WWII PPSH-41 Goes Through Destruction Test

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RT/Moscow: Kalashnikov Concern gun experts have put an iconic WWII-era PPSh-41 submachine gun through a stress test, trying to destroy it with the continuous full-auto shooting. The 78-year-old weapon, however, did not give up easily.

The renowned gun maker produced a new video in its ‘Destroyers of Weapons’ series. Unlike previous ones, Kalashnikov did not put one of its own guns through full-auto torture, testing a true classic instead – a legendary wartime PPSh-41 submachine gun, designed by Georgy Shpagin back in 1941.

A whopping 913 7.62×25mm Tokarev rounds, packed in box and drum magazines, were prepared for the test to try and put the veteran of a gun to a fiery demise. Yet, the submachine gun – that was manufactured back in 1942 – chewed through all of them, experiencing troubles only with the last 71-round drum.

The issues were apparently linked to the magazine itself – the PPSh mags were not very reliable and often were not interchangeable between different guns.

The only change in the gun’s behavior, that the expert noted, was an increase in its rate of fire around the 500th round when the PPSh apparently got all warmed up. The post-test examination showed that the gun sustained no damage at all and was ready for more after cooling off a bit.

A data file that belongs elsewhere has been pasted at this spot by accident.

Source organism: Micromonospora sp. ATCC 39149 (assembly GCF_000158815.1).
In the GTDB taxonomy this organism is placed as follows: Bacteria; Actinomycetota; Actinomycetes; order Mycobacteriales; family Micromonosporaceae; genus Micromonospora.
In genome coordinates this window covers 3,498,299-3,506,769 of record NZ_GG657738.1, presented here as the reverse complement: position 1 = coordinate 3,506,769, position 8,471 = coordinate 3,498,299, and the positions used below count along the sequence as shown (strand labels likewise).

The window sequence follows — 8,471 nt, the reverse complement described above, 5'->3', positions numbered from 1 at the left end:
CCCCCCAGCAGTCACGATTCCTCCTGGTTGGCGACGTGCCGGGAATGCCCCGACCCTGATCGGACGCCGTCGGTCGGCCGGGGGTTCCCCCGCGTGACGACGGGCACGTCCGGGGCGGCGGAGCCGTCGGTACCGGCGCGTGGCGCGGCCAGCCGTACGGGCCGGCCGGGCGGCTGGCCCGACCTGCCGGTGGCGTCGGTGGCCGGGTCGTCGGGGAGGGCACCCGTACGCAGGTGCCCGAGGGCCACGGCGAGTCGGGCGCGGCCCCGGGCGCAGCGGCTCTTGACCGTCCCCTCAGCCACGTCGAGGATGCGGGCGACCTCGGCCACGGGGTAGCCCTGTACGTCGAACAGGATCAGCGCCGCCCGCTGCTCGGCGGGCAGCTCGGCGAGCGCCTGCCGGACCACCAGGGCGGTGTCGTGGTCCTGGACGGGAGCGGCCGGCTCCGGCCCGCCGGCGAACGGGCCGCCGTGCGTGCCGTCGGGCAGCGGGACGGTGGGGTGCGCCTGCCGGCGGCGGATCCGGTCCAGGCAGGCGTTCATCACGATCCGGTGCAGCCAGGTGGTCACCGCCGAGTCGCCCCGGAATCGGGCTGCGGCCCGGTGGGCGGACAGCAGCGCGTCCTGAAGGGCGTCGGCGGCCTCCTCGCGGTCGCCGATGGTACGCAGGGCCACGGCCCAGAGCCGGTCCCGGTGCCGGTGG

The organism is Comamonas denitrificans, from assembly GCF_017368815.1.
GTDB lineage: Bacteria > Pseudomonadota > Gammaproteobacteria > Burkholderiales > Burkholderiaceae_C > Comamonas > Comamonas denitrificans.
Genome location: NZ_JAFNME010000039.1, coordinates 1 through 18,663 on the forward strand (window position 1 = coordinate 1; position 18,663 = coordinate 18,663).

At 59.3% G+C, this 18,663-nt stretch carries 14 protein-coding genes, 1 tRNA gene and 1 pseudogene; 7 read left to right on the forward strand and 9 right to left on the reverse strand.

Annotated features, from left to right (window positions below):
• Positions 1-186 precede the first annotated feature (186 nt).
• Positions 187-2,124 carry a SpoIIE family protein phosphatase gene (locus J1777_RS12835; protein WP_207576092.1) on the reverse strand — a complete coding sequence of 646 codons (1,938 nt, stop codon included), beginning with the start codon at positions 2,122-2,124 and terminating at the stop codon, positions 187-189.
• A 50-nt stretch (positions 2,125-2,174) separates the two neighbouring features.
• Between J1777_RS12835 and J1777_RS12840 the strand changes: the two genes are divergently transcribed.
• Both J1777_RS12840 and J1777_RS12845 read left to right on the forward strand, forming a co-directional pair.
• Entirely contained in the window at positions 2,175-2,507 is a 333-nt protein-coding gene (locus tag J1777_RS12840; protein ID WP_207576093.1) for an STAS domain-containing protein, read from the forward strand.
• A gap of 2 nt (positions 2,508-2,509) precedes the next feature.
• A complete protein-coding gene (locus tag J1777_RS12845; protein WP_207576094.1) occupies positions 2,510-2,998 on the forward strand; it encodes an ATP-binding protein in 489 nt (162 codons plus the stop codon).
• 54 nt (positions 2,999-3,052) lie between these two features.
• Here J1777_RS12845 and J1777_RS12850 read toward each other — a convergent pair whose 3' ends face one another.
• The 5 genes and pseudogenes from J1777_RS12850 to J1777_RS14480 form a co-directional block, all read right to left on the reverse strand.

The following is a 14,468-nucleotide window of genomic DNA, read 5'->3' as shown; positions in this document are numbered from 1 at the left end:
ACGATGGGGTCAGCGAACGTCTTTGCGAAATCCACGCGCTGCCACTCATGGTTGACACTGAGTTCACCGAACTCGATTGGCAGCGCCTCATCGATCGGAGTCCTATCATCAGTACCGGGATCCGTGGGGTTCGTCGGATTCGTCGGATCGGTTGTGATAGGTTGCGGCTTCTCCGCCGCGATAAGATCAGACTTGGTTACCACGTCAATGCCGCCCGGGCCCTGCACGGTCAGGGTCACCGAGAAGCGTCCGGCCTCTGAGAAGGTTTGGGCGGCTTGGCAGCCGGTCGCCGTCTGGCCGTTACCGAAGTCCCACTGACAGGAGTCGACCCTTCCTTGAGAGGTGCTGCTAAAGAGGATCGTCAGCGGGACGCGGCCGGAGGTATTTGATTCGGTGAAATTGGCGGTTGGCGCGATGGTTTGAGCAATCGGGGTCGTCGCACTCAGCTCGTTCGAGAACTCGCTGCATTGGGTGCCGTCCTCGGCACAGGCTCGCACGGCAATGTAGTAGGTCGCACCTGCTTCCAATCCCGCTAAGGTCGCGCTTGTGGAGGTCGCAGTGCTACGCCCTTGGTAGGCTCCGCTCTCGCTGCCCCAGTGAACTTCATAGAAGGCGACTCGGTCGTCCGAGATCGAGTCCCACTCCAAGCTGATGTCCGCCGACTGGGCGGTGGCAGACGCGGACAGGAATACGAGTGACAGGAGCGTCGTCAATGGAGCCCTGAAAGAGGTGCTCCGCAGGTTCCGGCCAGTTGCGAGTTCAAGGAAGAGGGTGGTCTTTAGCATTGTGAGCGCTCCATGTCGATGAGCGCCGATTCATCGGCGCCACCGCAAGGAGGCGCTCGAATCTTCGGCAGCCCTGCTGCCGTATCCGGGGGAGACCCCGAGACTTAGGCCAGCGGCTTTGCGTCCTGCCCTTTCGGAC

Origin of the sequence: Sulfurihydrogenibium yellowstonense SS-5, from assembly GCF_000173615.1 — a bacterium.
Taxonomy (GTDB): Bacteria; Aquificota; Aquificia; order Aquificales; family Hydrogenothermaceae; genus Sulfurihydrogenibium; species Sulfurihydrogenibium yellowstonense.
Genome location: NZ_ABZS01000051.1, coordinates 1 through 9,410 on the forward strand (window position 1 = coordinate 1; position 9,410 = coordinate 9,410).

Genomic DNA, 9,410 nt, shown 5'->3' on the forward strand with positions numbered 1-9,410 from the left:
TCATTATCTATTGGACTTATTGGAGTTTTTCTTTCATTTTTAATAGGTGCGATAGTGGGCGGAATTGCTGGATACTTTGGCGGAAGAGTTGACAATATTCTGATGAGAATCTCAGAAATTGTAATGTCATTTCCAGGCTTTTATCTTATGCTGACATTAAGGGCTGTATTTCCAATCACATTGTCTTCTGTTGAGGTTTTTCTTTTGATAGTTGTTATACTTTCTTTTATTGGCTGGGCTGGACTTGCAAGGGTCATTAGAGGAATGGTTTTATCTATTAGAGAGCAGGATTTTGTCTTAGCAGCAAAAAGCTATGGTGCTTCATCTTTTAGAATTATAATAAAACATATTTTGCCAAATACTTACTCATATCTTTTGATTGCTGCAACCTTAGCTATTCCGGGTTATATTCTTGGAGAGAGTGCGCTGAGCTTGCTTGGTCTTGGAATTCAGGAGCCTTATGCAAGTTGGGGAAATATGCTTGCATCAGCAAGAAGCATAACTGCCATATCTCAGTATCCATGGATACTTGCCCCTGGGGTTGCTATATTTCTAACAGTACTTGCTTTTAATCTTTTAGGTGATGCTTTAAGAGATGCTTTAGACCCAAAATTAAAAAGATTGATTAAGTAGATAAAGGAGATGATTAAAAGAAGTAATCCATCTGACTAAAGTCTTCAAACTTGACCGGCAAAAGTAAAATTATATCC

RT
Soviet soldiers advancing. Still from wartime documentary on December 1941 – May 1942 Moscow counter-offensive. © Sputnik

Over six million pieces of PPSh-41 were produced by the Soviet Union during WWII and it became the most used submachine gun of the war. While the gun was quite heavy and not very wieldy by modern standards, it was significantly more suitable for mobile infantry warfare than classic bolt-action rifles and carbines which were the main weapons of the Soviet Army when the war began. In 1945, over half of all the Soviet infantrymen were armed with PPSh submachine guns.

RT
Soviet soldiers, armed with PPSh-41s and carbines pictured in 1943. © Sputnik / Sergey Baranov

A very thick barrel (comparable to a barrel of an AKM), a minimum of contact metal and wooden parts, and use of a quite weak pistol round make this iconic gun virtually indestructible. The only way to make it jam, apparently, is to shoot so many rounds that powder discharge blocks the barrel completely. And try not to bash your enemies too hard with it, so as to not break the vintage gun into pieces.

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